"Each friend represents a world in us, a world possibly not born until they arrive." Anaïs Nin

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Monday, September 3, 2012

Real Food, Is That Too Much To Ask: Video and Transcript

Below is a video (worth 20 minutes to view) and a transcript of is at the bottom of the page.  Headmistress over at http://thecommonroomblog.com/ kindly volunteered her time to listen and type this up for us. One of my friends recently asked if I would share this post and transcript for her friends who've not yet seen this. Do share this with people you know who would be interested. I wish this was captioned, perhaps one day soon it will be.

 This is a loose transcript of Robyn Obrien's speech 
here: http://www.wimp.com/realfood/ I slip in and out of a precise transcript, where I use the first person wherever Robyn did, and paraphrase, where I use second person. It's not meant to be professional, just something to help those who need closed captioning get what she was saying.------------

I am such an unlikely crusader for cleaning up the food supply, born and raised in Houston, Texas on twinkies and poboys, wasn't a foodie. Was a first born child, oldest of four, and everything you read about those first borns, Type A, over-achiever, thankfully channeled that to business school, top honors in her class, and when management teams would come in to visit from groups like Whole Foods and organic places, they thought well, you've nice marketing niche carved out, lifestyles of rich and famous or some hippy thing, not on board with that.

Traded in briefcase for diaper bag, in typcial overachiever manner, had four kids in five years, and up until that point, had still really not given a lot of thought to what was in the food supply, if it was on grocery store shelves it was safe, don't tell me what to eat and don't tell me what to feed my kids, four  picky eaters, limited time, limited budget, I didn't want to hear it.

 And then one morning over breakfast, life changed. Youngest child had an allergic reaction. Lego waffles, blue yogurt, and scrambled eggs. Child's face started to swell up- she didn't even know what it was, took child to pediatrician, who said it's a food allergy. What did the kids have to eat for breakfast? Legomyeggo waffles, blue yogurt, and scrambled eggs.

The pediatrician said that breakfast included 3 of the top 8 allergens, rattled off stuff about food allergies and Robyn started wondering how a child could be allergic to *food*. She got the baby calmed down, took the kids home put them down for naps, and then every analytical gene in her body went off. She'd never known anybody growing up who was allergic to food. She wanted to dig into the data, understand what was going on.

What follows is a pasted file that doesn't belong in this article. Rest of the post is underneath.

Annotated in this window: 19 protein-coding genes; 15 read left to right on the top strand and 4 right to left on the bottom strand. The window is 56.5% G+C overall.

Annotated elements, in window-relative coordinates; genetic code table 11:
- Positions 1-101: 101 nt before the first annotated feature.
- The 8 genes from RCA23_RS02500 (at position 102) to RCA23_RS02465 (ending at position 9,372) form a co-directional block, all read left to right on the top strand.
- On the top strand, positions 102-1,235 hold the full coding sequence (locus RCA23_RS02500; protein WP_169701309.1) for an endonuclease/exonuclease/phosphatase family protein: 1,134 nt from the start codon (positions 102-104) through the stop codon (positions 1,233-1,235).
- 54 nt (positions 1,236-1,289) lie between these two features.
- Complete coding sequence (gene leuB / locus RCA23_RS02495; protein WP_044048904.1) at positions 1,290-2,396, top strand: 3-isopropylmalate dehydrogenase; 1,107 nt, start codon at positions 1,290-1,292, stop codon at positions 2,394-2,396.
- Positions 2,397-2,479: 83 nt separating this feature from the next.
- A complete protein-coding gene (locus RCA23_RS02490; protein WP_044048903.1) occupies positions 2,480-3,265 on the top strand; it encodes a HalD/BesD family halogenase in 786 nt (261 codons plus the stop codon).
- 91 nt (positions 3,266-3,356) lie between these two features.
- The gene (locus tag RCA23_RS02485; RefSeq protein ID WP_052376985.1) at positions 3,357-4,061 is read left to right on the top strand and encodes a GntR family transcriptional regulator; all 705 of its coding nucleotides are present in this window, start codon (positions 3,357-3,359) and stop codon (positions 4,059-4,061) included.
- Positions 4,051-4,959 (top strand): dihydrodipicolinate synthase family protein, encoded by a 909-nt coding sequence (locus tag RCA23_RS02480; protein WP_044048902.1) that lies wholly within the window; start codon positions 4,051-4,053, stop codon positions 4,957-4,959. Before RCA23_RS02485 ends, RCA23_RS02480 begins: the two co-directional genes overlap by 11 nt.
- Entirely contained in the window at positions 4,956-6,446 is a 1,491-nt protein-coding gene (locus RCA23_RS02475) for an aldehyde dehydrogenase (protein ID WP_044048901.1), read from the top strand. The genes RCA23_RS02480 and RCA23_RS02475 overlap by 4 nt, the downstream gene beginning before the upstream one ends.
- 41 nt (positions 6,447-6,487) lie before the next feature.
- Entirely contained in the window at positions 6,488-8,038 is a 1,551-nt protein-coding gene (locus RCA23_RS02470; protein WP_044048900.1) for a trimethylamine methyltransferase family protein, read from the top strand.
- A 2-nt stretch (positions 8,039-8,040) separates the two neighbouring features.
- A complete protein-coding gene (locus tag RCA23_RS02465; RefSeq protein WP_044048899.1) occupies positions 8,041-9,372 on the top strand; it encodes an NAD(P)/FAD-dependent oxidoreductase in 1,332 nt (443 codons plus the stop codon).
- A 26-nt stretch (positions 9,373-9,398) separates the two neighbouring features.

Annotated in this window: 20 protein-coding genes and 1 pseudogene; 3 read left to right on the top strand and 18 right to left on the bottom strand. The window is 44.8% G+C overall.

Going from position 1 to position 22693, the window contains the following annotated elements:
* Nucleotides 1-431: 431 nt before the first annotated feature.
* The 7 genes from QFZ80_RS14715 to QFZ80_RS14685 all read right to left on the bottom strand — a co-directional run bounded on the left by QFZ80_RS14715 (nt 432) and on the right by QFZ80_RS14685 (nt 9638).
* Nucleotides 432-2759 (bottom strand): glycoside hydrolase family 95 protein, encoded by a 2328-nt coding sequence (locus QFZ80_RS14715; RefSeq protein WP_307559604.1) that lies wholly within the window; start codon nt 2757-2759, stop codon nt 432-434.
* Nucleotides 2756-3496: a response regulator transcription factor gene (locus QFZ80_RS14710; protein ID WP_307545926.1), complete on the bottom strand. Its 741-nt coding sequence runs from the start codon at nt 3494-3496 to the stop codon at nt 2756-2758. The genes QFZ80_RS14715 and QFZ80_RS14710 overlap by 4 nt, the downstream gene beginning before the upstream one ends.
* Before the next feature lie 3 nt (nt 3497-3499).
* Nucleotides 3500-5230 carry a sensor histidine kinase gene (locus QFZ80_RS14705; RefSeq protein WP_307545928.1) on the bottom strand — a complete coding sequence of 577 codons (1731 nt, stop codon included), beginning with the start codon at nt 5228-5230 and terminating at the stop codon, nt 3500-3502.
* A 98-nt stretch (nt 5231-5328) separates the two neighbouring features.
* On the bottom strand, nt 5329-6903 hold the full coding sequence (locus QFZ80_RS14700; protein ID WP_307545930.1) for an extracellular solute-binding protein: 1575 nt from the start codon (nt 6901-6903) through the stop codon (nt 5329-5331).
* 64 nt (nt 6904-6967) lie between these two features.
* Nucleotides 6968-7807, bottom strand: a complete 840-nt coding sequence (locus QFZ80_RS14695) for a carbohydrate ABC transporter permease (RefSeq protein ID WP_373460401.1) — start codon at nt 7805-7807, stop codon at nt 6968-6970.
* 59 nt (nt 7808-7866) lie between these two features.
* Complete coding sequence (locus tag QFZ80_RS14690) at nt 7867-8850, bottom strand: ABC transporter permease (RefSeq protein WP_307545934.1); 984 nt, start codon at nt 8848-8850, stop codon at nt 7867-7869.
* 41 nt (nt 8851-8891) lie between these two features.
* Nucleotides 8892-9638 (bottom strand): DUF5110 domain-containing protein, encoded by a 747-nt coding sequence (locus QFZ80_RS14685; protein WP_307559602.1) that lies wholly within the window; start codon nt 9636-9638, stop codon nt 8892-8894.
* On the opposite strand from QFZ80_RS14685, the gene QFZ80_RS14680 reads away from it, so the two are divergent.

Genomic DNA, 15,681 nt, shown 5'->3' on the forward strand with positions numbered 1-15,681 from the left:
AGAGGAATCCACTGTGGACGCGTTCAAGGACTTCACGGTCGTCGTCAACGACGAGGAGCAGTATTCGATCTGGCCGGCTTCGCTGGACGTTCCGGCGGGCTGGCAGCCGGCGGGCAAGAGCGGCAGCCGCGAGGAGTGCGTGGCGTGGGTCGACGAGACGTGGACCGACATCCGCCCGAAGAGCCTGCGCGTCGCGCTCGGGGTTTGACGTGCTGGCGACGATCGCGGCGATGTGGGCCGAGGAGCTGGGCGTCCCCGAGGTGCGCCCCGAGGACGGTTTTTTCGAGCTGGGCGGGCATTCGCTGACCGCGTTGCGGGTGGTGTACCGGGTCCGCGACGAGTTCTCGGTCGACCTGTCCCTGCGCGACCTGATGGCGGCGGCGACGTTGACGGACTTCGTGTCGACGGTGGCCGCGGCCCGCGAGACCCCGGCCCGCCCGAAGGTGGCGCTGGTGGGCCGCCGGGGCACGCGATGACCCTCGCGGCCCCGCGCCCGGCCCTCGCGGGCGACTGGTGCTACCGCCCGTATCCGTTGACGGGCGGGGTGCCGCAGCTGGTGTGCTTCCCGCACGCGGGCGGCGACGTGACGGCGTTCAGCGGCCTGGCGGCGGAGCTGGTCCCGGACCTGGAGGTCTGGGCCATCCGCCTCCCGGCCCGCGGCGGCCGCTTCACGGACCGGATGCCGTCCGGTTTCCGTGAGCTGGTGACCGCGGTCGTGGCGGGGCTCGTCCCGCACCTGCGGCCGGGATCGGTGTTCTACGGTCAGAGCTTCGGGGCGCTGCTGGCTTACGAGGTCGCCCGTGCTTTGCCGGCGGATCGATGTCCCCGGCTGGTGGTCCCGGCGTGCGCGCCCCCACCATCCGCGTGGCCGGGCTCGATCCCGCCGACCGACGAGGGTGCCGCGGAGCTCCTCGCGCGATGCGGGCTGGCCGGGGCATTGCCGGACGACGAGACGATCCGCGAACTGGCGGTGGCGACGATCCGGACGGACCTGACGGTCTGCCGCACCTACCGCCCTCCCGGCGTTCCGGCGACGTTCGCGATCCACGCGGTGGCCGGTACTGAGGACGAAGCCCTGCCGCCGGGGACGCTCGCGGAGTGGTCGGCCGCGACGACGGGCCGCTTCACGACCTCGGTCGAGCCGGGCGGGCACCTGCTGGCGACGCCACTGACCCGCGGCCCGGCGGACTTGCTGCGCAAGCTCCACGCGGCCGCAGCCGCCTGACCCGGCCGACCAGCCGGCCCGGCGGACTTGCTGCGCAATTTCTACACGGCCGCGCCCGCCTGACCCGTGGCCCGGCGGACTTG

That morning she learned that: From 1997 to 2002, doubling of peanut allergies.1 out of 17 kids under 3 now has a food allergy. According to CDC, a 265% increase in hospitalizations related to food allergic reactions. Doctors checking kids into ER, not moms. So she wanted to know 'what is a food allergy?'

A food allergy is when your body sees food proteins as foreign. so it launches this inflammatory responseto drive out that foreign invader. This raised the question, is there something in our food that wasn't there when we were kids? She turned to the USDA and learned that yes, in the 1990s new proteins were engineered into our food supply (this is the table shown at about 4:31).

And it was done to maximize profit for the food industry. This makes perfect sense to her as an analyst; it drove shareholder value, which is absolutely the fiduciary responsibility of the corporations creating these proteins, but at the same time, no human trials were conducted to see if they were safe. 

So, milk allergy is the most common allergy in the US according to wsj and cnn, so she wondered is there something in the milk supply that wasn't there when we were kids?[Image] Beginning in 1994 in order to drive profitability for the dairy industry, scientists were able to create this new genetically engineered protein and this synthetic growth hormone and inject it into our cows to help them make more milk. The business model makes perfect sense. It's a brilliant one. but at the same time what happened is that it was making the animals sick (this is the table at 5:30): causing ovarian cysts,mastitis, lameness, skin disorders, and for that reason it increased antibiotic use in those animals and governments around the world said they would exercise caution and would not introduce it into the milk supply because it hadn't yet been proven safe. 

We took a different approach. We said it hasn't yet been proven dangerous so we'll allow it.as I learned that I thought, how many sippy cups have I filled with this milk and how many bowls of cereal have I poured it on for my husband, not knowing that Canada, the UK, australia, japan, newzealand and all 27 countries in europe did not allow it when it was introduced in the us in 1994? I wanted to know what are the conditions we're seeing here in the us because one of those concerns about the around this new growth hormone, this synthetic protein is that it eleveated hormone levels linked to breast, prostate and colon cancer.I turned to remarkable organizations like Livestrong and the American cancer society because I wanted to know the US cancer rates compared to the rest of the world (this is the table at about 7:08)

The US has the highest rates of cancer of any country on the planet. According the American Cancer Society, migration studies show if you move here from somewhere like Japan, your liklihood of getting cancer increases four-fold.1 out of 2 American men and one out of 3 american women are expected to get cancer in their lifetime. 1 out of 8 women has breast cancer. but only 1 in 10 of the breast cancers are genetic, which means 9 out of ten are environmentally triggered. (she says it was like looking at a car accident, she wanted to stop looking, but couldn't)